Gallery Espace, a leading contemporary art gallery in Delhi, recently concluded a group show of ceramics. “There are so many workshops teaching clay work and publications writing about this art form, but people were still surprised to see the works at our show titled Earth Memory," says Renu Modi, founder and director of the gallery. The show was well-received, although sales were slow. “It is our job to educate people about the art form. The non-predictability makes it nothing but magical for the creator. As for fragility, even canvas and paper works require great care," she adds.

For Kanika Anand, exhibition coordinator of the first edition of the triennale, elevation of a practice based on its medium raised questions of relevance of the event in context of the larger fabric of exhibition-making. “When I was approached two years back to join the team, I questioned the need for medium specificity for the exhibit. But after discussions, I realized the importance of a platform in order to explore a deeper understanding of clay. Sociability and presentation are important to interpret a work," she explains. The triennale will therefore help to not only show clay as material but also move beyond the fabric with which the works are made. “The first edition is forward looking. It is not negating the tradition, rather, the endeavour is to look ahead at the possibilities," adds Anand.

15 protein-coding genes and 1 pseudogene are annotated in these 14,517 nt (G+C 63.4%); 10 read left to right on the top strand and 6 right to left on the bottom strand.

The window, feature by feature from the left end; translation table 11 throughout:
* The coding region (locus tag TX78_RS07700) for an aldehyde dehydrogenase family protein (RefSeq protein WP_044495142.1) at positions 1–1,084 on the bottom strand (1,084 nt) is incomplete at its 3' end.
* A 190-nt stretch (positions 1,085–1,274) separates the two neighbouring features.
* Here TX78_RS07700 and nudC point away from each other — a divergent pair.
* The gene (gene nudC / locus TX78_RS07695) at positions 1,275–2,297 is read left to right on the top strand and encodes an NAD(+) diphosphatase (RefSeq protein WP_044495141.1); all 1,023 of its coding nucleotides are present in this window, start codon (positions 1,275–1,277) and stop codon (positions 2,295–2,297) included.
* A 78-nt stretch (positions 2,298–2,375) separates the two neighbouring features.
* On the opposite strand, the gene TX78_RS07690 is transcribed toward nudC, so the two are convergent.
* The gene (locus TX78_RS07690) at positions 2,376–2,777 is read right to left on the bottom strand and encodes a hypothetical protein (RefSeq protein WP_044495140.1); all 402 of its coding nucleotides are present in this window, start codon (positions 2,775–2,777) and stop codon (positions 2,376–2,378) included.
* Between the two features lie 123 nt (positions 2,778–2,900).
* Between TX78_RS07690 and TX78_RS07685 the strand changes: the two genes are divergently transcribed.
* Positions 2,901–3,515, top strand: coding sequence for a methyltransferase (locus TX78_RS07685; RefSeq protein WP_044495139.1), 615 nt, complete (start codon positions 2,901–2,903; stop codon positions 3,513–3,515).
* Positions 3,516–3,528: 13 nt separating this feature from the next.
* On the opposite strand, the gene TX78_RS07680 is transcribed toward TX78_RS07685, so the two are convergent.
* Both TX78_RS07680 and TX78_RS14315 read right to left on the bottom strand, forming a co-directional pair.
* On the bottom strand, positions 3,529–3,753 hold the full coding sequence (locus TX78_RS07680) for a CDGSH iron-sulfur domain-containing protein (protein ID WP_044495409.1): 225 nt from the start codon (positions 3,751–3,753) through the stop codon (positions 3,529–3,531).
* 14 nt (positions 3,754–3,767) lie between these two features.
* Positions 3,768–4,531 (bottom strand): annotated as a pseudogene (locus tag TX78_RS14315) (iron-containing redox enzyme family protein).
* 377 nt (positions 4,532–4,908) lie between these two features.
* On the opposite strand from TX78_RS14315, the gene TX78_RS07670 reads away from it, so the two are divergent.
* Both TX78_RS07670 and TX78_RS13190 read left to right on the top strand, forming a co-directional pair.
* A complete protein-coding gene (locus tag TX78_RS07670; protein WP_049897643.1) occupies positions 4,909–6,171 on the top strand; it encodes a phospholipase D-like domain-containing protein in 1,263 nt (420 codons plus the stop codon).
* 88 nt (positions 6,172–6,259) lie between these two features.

Jiten Thukral and Sumir Tagra work as a collective called Thukral and Tagra. A participant at the triennale, their practice is primarily focused on painting. “The process of making something from scratch excites us. Making works out of clay is cathartic and gratifying. We are attracted to its simplicity," they say. When asked if they will continue to work in clay in future, they say, “We have been interested in terracotta. But this is a long-term project, relaxed with no deadline. The work will be an outcome of slow inquiry". A humble pot requires craftsmanship and skills par excellence. It may be the most exquisite object of beauty or may be an antiquity with historical significance. But does it deserve to sit on a pedestal at a contemporary art gallery, if it does not have a conceptual expression? In my opinion, which is informed as a ceramic art practitioner, collector and writer, the perception that clay as a medium has not got its due is misconceived. It is true that there are only a handful of galleries that like to show this art form. But that is less because it is fragile, and more since only a few ceramic artists make works that fit into the realm of contemporary art. It may therefore be critical to introspect and move ahead from the how-to and techniques to what is being produced with the medium.

There is a lot that needs to be seen on what unfolds in the art world, but clay seems to be pushing its way forward, making elbow room in the repertoire of contemporary Indian art. Embracing traditional techniques, layered with contemporary expressions, and a futuristic vision, the triennial is going to be a must-see for art enthusiasts.

The Indian Ceramics Triennale is on from 31 August-18 November at Jawahar Kala Kendra, Jaipur. The author is a participant at the event.

Close